It was the morning of Christmas Eve. In my room, I had already packed my suitcase, only waiting for Hiroto to get ready. The days there were definitely the worst two months of my life. I could hear Mark’s disgusting voice from the living room. He seemed to be saying farewell to Hiroto. I didn’t care. The last thing I was going to do was ignore him, not say goodbye.
“Hiroto, it was nice to meet you. Let me give you some advice.” Pointing up his index finger, he continued: “Here’s the thing: If you want to survive in California, don’t trust people.”
It was exactly the same comment the Asian host had made two months earlier. Recognizing this coincidence, I felt anxious about living in this country. At the same time, I remembered that none of the adults in Japan had ever told me the same thing. The advice was based on the belief that a person could only rely on oneself to be independent and others were not worth believing. In my eyes, this deep-rooted individualistic belief reflected the two hosts’ pitiful experiences in this highly competitive American society. I assumed that some past experiences had been so traumatic that they made them give up on looking for someone to count on. Even Mark’s paranoid tendencies could be explained as reactions to others, who had betrayed him. Thinking this way, I could sympathize with Mark a little.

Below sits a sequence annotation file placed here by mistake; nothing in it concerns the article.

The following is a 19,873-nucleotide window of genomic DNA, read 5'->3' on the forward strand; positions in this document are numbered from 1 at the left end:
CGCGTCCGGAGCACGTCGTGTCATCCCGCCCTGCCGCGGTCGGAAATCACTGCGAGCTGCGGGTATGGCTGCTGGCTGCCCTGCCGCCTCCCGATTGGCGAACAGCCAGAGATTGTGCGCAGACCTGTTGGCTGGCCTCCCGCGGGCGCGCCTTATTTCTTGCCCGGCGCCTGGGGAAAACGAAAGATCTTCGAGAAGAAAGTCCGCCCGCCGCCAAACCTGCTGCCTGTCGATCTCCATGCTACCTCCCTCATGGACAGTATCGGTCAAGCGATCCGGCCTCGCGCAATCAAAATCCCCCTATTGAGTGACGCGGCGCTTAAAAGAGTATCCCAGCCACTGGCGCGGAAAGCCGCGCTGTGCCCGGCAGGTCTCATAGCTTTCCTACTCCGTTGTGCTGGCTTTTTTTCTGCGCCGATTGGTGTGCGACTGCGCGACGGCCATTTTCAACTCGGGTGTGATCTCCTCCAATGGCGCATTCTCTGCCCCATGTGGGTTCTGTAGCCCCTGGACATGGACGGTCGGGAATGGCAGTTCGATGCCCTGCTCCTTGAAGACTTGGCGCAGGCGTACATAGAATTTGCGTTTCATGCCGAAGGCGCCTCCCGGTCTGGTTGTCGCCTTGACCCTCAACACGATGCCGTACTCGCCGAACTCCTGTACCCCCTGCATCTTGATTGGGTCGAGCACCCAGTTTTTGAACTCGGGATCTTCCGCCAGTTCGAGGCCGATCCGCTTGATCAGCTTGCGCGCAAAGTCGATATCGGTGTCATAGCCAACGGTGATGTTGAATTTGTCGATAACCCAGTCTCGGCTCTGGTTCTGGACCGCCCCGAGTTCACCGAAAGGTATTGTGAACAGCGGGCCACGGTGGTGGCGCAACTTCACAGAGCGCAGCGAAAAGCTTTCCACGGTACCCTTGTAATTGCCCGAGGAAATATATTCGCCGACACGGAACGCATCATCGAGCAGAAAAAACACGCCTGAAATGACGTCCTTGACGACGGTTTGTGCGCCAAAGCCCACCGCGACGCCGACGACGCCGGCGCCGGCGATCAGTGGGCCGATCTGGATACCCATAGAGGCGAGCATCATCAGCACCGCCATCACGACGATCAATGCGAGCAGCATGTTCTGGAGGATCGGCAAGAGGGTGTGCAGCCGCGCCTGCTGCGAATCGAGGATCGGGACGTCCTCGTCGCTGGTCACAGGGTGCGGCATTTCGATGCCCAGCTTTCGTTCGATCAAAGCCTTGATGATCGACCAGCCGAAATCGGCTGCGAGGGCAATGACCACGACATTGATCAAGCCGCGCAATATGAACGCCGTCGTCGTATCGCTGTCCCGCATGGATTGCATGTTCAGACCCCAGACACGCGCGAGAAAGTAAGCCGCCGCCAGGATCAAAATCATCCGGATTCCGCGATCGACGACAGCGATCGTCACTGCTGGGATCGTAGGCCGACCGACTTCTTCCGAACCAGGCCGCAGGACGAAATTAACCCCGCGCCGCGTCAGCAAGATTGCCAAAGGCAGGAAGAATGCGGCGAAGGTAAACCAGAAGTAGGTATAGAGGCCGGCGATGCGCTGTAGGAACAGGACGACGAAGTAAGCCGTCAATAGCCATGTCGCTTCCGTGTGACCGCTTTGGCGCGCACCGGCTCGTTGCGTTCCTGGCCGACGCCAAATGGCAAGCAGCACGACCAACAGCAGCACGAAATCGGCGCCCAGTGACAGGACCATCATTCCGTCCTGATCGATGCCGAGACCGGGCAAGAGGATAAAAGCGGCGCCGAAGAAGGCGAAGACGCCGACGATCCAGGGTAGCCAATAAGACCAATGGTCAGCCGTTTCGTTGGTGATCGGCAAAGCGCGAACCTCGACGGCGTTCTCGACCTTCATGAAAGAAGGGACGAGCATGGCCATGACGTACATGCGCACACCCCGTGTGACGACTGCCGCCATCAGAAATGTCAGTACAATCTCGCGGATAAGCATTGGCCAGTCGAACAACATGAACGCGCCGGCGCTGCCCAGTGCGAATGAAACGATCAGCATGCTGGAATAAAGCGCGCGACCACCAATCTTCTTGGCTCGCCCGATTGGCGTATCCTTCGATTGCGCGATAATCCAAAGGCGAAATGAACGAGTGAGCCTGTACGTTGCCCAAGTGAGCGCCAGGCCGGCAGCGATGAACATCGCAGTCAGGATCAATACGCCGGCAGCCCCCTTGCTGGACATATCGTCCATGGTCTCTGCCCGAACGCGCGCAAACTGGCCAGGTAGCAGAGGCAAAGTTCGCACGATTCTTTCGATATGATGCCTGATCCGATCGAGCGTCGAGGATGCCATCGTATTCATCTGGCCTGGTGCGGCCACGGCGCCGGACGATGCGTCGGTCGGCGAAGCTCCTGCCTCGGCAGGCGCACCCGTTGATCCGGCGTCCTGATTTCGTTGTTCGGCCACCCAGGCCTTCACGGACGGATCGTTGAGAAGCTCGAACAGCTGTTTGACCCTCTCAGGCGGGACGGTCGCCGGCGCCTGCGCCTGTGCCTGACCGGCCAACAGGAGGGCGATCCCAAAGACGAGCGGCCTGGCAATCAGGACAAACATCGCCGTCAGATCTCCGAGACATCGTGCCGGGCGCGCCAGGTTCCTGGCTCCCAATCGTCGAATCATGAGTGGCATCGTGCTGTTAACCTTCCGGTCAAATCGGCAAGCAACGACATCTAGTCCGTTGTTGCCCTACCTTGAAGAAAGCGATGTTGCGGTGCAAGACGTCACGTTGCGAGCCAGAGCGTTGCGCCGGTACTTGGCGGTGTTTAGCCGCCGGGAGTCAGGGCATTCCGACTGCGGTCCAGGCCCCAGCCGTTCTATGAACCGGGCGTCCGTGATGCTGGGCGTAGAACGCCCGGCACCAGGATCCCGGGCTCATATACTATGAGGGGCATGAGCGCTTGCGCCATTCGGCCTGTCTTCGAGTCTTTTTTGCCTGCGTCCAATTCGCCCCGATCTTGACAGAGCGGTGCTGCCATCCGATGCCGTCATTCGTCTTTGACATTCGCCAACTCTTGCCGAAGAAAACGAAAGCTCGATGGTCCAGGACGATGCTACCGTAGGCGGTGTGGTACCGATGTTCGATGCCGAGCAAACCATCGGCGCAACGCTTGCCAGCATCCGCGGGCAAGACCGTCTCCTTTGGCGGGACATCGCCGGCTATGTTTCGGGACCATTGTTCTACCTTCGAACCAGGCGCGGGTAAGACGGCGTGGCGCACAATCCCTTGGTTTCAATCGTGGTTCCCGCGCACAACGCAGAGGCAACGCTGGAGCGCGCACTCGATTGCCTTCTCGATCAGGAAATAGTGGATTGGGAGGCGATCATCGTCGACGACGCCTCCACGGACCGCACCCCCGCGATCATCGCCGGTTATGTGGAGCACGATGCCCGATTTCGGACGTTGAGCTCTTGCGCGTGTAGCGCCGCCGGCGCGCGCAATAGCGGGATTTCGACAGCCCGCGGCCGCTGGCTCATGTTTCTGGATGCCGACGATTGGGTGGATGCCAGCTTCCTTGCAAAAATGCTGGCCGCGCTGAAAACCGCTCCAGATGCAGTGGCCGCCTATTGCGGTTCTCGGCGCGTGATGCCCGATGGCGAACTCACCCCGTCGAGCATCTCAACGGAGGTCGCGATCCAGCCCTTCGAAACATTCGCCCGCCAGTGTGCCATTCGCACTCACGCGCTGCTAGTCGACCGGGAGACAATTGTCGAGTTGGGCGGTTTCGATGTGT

He was already quiet in the living room, so I picked up my heavy backpack, took my suitcase with me, and left my room. On seeing my face, he started to give me his last complaint, the corners of his mouth wet with spit. I hurried to the front door with Hiroto and walked out of the house.
Eventually, we escaped from the guy, who had been obsessed with attacking me until the last moment. While walking, I realized that I had come to partly internalize their belief in two months. The way Mark had treated me made me distrustful to homestay. Consequently, I chose to live without any host family’s help in order to save my greatest resources, such as energy and time. It could be said that Mark was could reproduce a person with the same disbelief that he had. However, I still would not oversimplify the society in the way both my hosts had done, because I would remember people like the Asian host in Irvine, who had been trustworthy. The experiences in two families told me that even if a person had the strong disbelief in others, he/she could allow someone else to overcome it by his/her own behavior.